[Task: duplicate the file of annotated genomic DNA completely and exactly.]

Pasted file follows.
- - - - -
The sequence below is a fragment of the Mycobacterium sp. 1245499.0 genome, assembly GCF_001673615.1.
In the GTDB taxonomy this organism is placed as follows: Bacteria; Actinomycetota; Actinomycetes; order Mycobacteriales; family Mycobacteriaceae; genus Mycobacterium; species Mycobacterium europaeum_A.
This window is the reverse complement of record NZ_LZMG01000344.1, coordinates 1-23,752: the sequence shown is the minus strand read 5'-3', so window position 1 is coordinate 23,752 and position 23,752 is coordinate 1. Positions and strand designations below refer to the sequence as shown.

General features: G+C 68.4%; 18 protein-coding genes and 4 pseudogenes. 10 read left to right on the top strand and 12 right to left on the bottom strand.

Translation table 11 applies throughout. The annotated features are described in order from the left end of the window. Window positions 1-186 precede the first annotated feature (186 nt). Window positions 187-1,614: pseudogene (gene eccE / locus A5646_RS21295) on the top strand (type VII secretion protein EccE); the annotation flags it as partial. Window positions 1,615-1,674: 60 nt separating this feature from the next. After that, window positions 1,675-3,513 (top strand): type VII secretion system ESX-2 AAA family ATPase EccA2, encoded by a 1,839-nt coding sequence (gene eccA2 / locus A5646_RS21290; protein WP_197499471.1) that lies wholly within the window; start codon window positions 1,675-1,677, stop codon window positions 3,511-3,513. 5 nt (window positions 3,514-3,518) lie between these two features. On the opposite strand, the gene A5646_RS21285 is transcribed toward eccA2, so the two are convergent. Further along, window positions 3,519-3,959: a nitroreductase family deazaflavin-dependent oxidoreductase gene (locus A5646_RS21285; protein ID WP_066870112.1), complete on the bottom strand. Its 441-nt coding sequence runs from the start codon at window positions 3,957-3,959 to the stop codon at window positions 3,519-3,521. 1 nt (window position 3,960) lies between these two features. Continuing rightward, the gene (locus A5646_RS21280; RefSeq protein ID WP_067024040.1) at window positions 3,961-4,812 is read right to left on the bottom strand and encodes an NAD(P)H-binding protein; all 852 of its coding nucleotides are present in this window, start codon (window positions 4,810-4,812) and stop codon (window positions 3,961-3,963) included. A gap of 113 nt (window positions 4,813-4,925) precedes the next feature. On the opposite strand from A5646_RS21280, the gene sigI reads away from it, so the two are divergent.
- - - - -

The sequence below is a fragment of the Mycobacterium sp. 1245499.0 genome, assembly GCF_001673615.1.
In the GTDB taxonomy this organism is placed as follows: Bacteria; Actinomycetota; Actinomycetes; order Mycobacteriales; family Mycobacteriaceae; genus Mycobacterium; species Mycobacterium europaeum_A.
This window is the reverse complement of record NZ_LZMG01000344.1, coordinates 1-23,752: the sequence shown is the minus strand read 5'-3', so window position 1 is coordinate 23,752 and position 23,752 is coordinate 1. Positions and strand designations below refer to the sequence as shown.

General features: G+C 68.4%; 18 protein-coding genes and 4 pseudogenes. 10 read left to right on the top strand and 12 right to left on the bottom strand.

Translation table 11 applies throughout. The annotated features are described in order from the left end of the window. Window positions 1-186 precede the first annotated feature (186 nt). Window positions 187-1,614: pseudogene (gene eccE / locus A5646_RS21295) on the top strand (type VII secretion protein EccE); the annotation flags it as partial. Window positions 1,615-1,674: 60 nt separating this feature from the next. After that, window positions 1,675-3,513 (top strand): type VII secretion system ESX-2 AAA family ATPase EccA2, encoded by a 1,839-nt coding sequence (gene eccA2 / locus A5646_RS21290; protein WP_197499471.1) that lies wholly within the window; start codon window positions 1,675-1,677, stop codon window positions 3,511-3,513. 5 nt (window positions 3,514-3,518) lie between these two features. On the opposite strand, the gene A5646_RS21285 is transcribed toward eccA2, so the two are convergent. Further along, window positions 3,519-3,959: a nitroreductase family deazaflavin-dependent oxidoreductase gene (locus A5646_RS21285; protein ID WP_066870112.1), complete on the bottom strand. Its 441-nt coding sequence runs from the start codon at window positions 3,957-3,959 to the stop codon at window positions 3,519-3,521. 1 nt (window position 3,960) lies between these two features. Continuing rightward, the gene (locus A5646_RS21280; RefSeq protein ID WP_067024040.1) at window positions 3,961-4,812 is read right to left on the bottom strand and encodes an NAD(P)H-binding protein; all 852 of its coding nucleotides are present in this window, start codon (window positions 4,810-4,812) and stop codon (window positions 3,961-3,963) included. A gap of 113 nt (window positions 4,813-4,925) precedes the next feature. On the opposite strand from A5646_RS21280, the gene sigI reads away from it, so the two are divergent.